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Old 02-07-2018, 09:34 AM   #1
Icelander
 
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Default [Cutting-Edge Armor Design] Real World SCA-legal Armour and Ballistics Armour

I'm a fan of the 'Cutting-Edge Armor Design' in Pyramid #3/85. I'm still trying to get a grip on using it, however.

Has anyone used the system to stat out armour they can find information about in the real world?

If anyone has any write-ups of actual real-world armour, I'd really love it if you could post it in the thread, along with as much explanation for why you chose certain GURPS game-mechanical representations over others as you can be bothered with.

To take an example, what would a full 'Cutting-Edge Armor Design' look like for something like the SCA-legal Armstreet 'The Kingmaker'?

What about Re-Enactment Supplies 'Full Gothic Harness Without Legs'?

From Swords of Might, 'Ancient Armoury Wearable Knights Full Suit of Armor'?

Icefalcon Armoury 'Late 14th Century/ Early 15th Stainless with 301 Spring Stainless Harness'?

Can we get the GURPS stats to match observed performance, Cost* and Weight?

Going a little more modern, how would we stat a full suit (well, back, breast and sides of torso) of AR500 Armor Lightweight Level III+ Body Armor, as well as whatever plate carrier is necessary for it?

What about when worn with soft body armour, like AR500 Armor Hybrid IIIA?

Forumites who don't feel like doing my campaign prep work for me or who are not prepared to use the 'Cutting-Edge Armor Design' system for other reasons, are still invited to comment. I'd welcome thoughts on the real-world performance of SCA armour, for example, wisdom from those with experience of having such armour made or just general commentary vaguely related to the subject of detailed armour in the modern world.

TL8 SCA/Ren Faire Ballistic 'Black Knight' Harness

Finally, would anyone like to take a stab at making a suit of armour which looks sort of like a 'Black Knight' esque SCA or Renaissance Faire armour, but which incorporates soft ballistic weave armour instead of linen or canvas padding, where possible, and makes use of ballistic steel plates (at least for the upper torso, but elsewhere if practical)?

Bonus points if anyone can find links to manufacturers that might actually build the armour and/or deliver ballistic steel plates that can easily be incorporated into an SCA-legal suit by replacing the cuirass.

Weight should be in line with historical field harnesses, let's say something like 30-50 lbs. Designs weighing up to 80 lbs. may be considered if they are genuinely protective, over much of the important parts of the body, against standard mil-spec, surplus or common commercial 5.56x45mm and 7.62x39mm ammunition.

Let's shoot for a $3,000 or less design, making use of as much stuff as we can buy from Chinese companies**. Rifle protection on the upper chest and back and as widely as practical. At least decent knife protection over most of the body, pistol proof for the torso would be nice. The base design can use brigandine construction if that is much more convenient and/or cheaper.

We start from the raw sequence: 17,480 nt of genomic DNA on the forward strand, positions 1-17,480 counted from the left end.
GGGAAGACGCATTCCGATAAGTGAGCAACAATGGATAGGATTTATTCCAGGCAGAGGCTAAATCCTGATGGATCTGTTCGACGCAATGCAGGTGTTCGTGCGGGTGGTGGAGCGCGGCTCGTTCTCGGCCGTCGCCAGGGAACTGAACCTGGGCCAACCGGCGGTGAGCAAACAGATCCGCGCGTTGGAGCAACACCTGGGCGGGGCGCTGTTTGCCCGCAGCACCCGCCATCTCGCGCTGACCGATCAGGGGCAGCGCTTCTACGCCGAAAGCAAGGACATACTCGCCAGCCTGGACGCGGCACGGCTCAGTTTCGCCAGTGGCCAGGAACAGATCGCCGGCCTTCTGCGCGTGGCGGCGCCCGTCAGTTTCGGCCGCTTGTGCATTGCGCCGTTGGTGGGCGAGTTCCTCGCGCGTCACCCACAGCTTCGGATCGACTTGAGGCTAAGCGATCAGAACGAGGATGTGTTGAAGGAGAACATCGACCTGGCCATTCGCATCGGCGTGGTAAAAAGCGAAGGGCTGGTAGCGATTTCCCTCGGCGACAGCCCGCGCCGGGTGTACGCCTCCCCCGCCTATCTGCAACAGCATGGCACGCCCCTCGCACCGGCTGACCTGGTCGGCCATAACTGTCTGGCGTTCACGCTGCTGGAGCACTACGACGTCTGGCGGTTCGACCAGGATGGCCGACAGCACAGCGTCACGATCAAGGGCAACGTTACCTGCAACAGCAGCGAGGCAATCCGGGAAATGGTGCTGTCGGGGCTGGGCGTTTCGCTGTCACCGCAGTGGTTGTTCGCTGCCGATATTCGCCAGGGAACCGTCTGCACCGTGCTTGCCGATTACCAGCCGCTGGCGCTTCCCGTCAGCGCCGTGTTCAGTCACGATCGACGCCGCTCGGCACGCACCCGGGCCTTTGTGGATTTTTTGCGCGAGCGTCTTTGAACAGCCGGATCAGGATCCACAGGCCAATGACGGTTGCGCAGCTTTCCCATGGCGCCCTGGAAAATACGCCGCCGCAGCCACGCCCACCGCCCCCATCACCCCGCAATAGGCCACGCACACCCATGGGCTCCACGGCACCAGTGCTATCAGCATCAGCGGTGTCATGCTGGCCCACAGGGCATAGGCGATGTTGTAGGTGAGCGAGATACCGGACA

It would be good to have a bulletproof helmet, if possible, but I doubt anyone is making thick sheets of ballistically proofed steel that has been manufactured in the shape of medieval-esque helmets.... I'm willing to be proved wrong, though. People often surprise you, wanting all sorts of crazy products.

A $5,000+ 'Black Knight' design and a $10,000+ 'Lord of Darkness' designs would not be out of line, either, if somebody finds that he's inspired to equip TL8 knights for his own campaign.*** The 'Lord of Darkness' suit may weigh anywhere up to 100 lbs., with up to 125 lbs. being suboptimal, but not impossible, if it adds significant capabilities.

I'll work up my own versions eventually, if no one proves willing to do the work for me, but I'd really appreciate some discussion that helped me benchmark the stats in 'Cutting-Edge Armor Design' against real products, real materials and real cost for both commercially available and custom-made protective wear in the years 2010-2018.

For inspirations for the looks, I'd say that Conquistador breastplates and morion helmets might be most appropriate, but the buyers won't be historians and will want actual movie-looking 'Knightly' gear, if possible. So, maybe Spanish reconquista armour for the authentic look (though I somehow doubt mail will fit their mental image well enough), 14th and 15th century Spanish brigandine, full-plate harnesses from Toledo or the ever-popular Gothic plate for the more expensive harness or possibly just a fantastical look.

Basically, what would crazy cultists/cartel gunmen from Mexico and Central America, who represent an extra-crazy splinter faction of the 'Caballero templarios' (Knight Templar Cartel), with an inner circle of 'Knights', think was cool armour?

Again, forumites who don't feel like actually submitting full stats are still encouraged to share their thoughts, concerns, questions or other comments.

Anyone with speculation on how plausible it is to have ballistic steel incorporated somehow into commercially available or custom-made re-enactor armour would be especially welcome. If my proposed prices are way off, that would be good to know, for example. And any suggestions as to how the cartel psychos could most plausibly have suits of armour for special occasions are appreciated. If there is no way they could get this in any plausible way and might, at most, be wearing modern ballistic vests with steel chest plates as well with plastic replicas of pauldrons and morion helmets instead, well, that would be valid input.

Edit: I'm currently considering flash bainite steel as the leading contender for the armour. This post summarises the facts I was able to find about its performance in GURPS terms. The website of Flash® Bainite, the company which invinted and marketed their particular process.